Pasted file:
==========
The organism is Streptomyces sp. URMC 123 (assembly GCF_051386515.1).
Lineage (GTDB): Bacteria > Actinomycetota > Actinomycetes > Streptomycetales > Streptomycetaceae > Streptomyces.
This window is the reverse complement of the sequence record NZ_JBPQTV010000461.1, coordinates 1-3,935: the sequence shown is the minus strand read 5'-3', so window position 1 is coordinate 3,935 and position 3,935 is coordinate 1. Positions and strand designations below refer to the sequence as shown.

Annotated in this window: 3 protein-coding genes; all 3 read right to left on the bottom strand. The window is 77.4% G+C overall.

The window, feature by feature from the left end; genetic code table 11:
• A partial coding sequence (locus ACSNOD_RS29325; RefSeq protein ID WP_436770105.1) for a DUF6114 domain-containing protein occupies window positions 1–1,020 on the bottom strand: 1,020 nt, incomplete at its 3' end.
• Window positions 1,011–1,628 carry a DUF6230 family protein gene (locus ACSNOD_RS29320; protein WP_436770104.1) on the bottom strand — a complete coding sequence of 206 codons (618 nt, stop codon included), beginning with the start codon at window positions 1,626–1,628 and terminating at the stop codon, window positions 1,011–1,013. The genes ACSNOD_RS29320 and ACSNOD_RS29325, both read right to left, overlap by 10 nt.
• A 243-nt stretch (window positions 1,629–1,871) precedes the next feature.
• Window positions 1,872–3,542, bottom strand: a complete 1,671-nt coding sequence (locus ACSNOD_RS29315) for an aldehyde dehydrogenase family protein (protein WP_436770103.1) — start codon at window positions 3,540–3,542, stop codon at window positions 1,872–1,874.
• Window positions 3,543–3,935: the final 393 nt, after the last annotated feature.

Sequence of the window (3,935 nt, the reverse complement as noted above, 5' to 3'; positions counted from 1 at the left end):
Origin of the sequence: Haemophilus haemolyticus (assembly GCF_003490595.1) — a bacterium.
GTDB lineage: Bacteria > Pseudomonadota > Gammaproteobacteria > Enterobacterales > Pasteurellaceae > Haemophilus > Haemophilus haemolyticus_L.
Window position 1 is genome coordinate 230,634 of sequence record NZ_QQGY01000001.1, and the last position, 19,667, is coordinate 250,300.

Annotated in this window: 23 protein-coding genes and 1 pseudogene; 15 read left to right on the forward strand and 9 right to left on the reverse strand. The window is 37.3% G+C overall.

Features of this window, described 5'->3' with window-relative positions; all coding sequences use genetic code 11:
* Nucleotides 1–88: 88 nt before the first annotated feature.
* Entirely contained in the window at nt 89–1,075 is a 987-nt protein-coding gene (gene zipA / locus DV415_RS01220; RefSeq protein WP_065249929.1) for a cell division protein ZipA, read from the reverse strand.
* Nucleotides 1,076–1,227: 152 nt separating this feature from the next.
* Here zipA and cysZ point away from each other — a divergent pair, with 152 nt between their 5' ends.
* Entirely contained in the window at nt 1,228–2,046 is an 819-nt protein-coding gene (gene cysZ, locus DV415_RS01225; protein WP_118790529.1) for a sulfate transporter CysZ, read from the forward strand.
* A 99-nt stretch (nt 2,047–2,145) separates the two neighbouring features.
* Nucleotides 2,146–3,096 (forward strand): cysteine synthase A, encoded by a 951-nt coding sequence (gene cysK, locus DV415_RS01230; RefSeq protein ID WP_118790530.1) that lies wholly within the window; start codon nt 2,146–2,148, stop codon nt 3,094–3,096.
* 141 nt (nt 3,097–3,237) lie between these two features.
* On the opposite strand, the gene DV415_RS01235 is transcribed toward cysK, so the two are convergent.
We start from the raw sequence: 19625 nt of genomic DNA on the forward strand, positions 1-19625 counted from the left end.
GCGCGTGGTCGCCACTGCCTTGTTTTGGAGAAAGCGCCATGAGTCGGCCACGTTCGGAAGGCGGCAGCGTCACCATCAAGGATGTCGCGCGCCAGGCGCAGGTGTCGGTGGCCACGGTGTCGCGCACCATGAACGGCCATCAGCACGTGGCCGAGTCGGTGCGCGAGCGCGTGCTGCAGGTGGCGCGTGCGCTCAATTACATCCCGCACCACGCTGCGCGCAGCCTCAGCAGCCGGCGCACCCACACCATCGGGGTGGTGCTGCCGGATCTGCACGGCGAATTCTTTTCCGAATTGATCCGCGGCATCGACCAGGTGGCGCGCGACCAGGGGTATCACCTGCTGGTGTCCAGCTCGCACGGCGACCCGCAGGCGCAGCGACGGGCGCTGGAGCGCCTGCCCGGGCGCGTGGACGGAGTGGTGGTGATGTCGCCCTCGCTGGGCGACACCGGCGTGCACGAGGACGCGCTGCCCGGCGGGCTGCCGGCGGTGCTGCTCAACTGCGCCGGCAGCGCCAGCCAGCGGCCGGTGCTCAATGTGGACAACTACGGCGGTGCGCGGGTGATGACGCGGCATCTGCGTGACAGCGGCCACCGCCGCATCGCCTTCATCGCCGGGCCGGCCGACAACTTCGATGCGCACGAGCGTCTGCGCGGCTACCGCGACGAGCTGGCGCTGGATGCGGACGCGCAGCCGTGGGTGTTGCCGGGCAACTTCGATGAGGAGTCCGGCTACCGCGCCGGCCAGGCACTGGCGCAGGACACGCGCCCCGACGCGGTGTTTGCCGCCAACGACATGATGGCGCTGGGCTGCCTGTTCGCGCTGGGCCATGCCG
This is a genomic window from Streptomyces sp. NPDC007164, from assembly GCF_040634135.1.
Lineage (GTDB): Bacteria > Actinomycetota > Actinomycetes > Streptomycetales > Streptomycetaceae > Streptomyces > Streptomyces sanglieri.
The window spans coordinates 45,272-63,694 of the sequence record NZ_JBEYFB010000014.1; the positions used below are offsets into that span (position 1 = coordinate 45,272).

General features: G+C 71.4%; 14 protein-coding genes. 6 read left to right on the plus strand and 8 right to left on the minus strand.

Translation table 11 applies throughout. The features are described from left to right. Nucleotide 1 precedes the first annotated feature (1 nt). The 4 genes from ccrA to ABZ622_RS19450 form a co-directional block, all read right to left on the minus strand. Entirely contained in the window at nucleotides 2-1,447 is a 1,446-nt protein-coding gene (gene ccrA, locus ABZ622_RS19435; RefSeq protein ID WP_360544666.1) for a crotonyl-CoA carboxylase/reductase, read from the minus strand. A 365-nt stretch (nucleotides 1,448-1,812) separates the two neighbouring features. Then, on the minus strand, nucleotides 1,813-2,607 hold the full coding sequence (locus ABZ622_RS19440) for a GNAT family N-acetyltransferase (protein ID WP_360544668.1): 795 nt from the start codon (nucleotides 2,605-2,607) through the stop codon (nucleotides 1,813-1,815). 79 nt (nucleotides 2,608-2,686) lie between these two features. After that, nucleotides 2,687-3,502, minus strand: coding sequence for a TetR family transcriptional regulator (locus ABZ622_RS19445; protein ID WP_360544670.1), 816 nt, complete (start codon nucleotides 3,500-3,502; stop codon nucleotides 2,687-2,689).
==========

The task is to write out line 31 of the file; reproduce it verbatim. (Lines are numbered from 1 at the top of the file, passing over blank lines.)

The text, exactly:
General features: G+C 71.4%; 14 protein-coding genes. 6 read left to right on the plus strand and 8 right to left on the minus strand.